|Allow||Require||Emails ending in|
the policy will only grant access to people reaching the application from both the United States AND Portugal, and who have both an email ending in
@cloudflare.com AND in
@contractors.com. Therefore, nobody will have access to the application.
Next, you can create a policy for your application that requires the group, and that also includes users with emails ending in either
|Include||Emails ending in|
When you add a rule to your policy, you will be asked to specify the criteria you want users to meet.
These criteria are available for all Access application types, including , , and applications. Identity-based attributes are only checked when a user authenticates, whereas other attributes are polled continuously for changes during the session.
|Selector||Description||Checked at login||Checked continuously|
|Emails ending in||✅||❌|
|External Evaluation||Allows or denies access based on in an external API.||✅||❌|
|Country||Uses the IP address to determine country.||✅||✅|
|Everyone||Allows, denies, or bypasses access to everyone.||✅||❌|
|Common Name||The request will need to present a valid certificate with an expected common name.||✅||✅|
|Valid Certificate||The request will need to present any valid client certificate.||✅||✅|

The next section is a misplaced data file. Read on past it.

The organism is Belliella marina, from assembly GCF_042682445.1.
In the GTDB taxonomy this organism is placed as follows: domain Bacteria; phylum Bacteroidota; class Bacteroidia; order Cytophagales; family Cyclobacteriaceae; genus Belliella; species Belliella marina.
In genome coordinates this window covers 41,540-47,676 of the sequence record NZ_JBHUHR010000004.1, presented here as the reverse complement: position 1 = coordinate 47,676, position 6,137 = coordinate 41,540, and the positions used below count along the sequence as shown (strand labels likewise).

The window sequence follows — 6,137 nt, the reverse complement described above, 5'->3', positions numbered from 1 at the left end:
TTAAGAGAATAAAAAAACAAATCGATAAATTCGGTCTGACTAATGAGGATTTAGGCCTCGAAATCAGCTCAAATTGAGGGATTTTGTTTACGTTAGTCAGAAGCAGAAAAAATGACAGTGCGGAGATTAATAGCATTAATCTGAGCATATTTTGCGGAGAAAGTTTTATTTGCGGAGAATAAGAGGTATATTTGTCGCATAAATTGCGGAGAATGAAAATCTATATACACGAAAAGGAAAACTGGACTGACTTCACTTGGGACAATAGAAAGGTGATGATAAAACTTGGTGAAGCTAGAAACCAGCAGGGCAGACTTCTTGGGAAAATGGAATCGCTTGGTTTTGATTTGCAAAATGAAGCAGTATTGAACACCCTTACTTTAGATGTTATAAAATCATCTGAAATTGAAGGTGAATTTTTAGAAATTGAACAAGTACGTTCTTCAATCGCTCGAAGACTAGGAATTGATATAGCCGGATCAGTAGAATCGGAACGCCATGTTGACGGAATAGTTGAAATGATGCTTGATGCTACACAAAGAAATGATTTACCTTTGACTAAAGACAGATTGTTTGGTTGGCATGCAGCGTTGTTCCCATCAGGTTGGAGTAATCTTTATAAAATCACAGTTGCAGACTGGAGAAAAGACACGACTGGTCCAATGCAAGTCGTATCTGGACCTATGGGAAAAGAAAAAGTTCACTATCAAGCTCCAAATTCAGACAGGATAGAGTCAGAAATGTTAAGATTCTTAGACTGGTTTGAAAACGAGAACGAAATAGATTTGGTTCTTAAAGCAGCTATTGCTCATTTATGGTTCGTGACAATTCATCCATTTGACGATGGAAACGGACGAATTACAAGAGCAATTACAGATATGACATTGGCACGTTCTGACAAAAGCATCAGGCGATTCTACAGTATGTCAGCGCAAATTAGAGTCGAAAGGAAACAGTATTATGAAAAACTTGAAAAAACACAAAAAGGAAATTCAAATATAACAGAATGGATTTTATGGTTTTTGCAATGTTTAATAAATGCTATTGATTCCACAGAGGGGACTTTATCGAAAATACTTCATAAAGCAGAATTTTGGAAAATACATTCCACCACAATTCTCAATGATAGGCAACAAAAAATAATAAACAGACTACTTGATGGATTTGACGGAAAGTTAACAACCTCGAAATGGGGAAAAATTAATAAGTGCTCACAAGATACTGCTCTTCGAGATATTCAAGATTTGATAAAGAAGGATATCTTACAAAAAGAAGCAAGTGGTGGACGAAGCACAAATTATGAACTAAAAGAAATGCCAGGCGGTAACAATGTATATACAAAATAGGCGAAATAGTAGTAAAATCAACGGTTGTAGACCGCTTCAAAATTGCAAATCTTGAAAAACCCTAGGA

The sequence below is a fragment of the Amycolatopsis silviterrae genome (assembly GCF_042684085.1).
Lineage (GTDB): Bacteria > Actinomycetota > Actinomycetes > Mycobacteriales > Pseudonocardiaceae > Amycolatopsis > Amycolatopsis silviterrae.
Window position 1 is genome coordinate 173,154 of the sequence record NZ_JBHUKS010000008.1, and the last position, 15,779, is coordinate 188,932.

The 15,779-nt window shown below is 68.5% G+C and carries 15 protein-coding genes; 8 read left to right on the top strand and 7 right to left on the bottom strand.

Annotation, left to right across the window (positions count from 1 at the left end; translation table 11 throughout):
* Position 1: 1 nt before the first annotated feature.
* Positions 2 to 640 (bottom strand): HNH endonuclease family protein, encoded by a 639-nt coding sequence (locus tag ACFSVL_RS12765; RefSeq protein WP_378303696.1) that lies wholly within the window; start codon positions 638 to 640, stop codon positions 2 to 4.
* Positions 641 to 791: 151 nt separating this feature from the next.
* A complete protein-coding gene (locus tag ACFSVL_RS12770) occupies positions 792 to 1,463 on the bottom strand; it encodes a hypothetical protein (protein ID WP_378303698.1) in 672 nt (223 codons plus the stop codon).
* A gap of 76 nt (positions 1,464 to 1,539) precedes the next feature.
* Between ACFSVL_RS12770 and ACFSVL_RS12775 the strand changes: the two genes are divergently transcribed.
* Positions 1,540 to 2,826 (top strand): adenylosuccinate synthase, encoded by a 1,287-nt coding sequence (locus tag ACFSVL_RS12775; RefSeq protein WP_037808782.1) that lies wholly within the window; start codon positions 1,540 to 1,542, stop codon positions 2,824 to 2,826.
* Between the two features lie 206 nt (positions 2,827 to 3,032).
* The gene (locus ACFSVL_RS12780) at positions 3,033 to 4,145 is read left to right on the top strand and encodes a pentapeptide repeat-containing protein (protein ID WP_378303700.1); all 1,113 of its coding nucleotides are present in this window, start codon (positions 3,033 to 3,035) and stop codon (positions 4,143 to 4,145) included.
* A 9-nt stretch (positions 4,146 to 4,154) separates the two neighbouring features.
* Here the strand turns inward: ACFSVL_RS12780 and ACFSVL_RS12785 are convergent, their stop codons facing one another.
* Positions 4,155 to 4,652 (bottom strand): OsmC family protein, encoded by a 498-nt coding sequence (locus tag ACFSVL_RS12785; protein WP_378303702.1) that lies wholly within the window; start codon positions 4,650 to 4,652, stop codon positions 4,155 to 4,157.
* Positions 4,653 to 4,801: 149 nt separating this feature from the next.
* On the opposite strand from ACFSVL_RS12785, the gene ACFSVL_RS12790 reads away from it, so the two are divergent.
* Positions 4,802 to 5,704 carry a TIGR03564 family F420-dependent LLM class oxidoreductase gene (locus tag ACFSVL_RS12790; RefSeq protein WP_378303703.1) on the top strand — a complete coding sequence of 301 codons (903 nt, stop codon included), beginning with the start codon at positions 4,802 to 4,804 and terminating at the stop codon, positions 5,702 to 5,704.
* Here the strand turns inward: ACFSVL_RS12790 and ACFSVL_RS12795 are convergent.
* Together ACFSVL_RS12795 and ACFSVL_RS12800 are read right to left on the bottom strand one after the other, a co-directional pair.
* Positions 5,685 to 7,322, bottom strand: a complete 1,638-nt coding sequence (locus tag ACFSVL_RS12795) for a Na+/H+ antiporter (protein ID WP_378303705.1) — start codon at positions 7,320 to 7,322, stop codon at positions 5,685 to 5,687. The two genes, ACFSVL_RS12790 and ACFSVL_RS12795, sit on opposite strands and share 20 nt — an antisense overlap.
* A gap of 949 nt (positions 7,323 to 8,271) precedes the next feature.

|Service Token||The request will need to present the correct service token headers configured for the specific application.||✅||✅|
|Any Access Service Token||The request will need to present the headers for any created for this account.||✅||✅|
|Login Methods||Checks the identity provider used at the time of login.||✅||❌|
|Authentication Method||Checks the method used by the user, if supported by the identity provider.||✅||❌|
|Identity provider group||Checks the user groups you configured with your identity provider (IdP). This selector only displays if you use AzureAD, GitHub, Google, or Okta as your IdP.||✅||❌|
|SAML Group||Checks a SAML attribute name / value pair. This selector only displays if you use a identity provider.||✅||❌|
|OIDC Claim||Checks an OIDC claim name / value pair. This selector only displays if you use a identity provider.||✅||❌|
|Device posture||Checks from the WARP client or a third-party service provider.||✅||✅|
|Warp||Checks that the device is connected to WARP, including the consumer version.||✅||✅|
|Gateway||Checks that the device is connected to your Zero Trust instance through the .||✅||✅|
Order of execution
Policies are evaluated based on their action type and ordering. Bypass and Service Auth policies are evaluated first, from top to bottom as shown in the UI. Then, Block and Allow policies are evaluated based on their order.
For example, if you have a list of policies arranged as follows:
- Allow A
- Block B
- Service Auth C
- Bypass D
- Allow E
The policies will execute in this order: Service Auth C > Bypass D > Allow A > Block B > Allow E. Once a user matches an Allow or Block policy, evaluation stops and no subsequent policies can override the decision.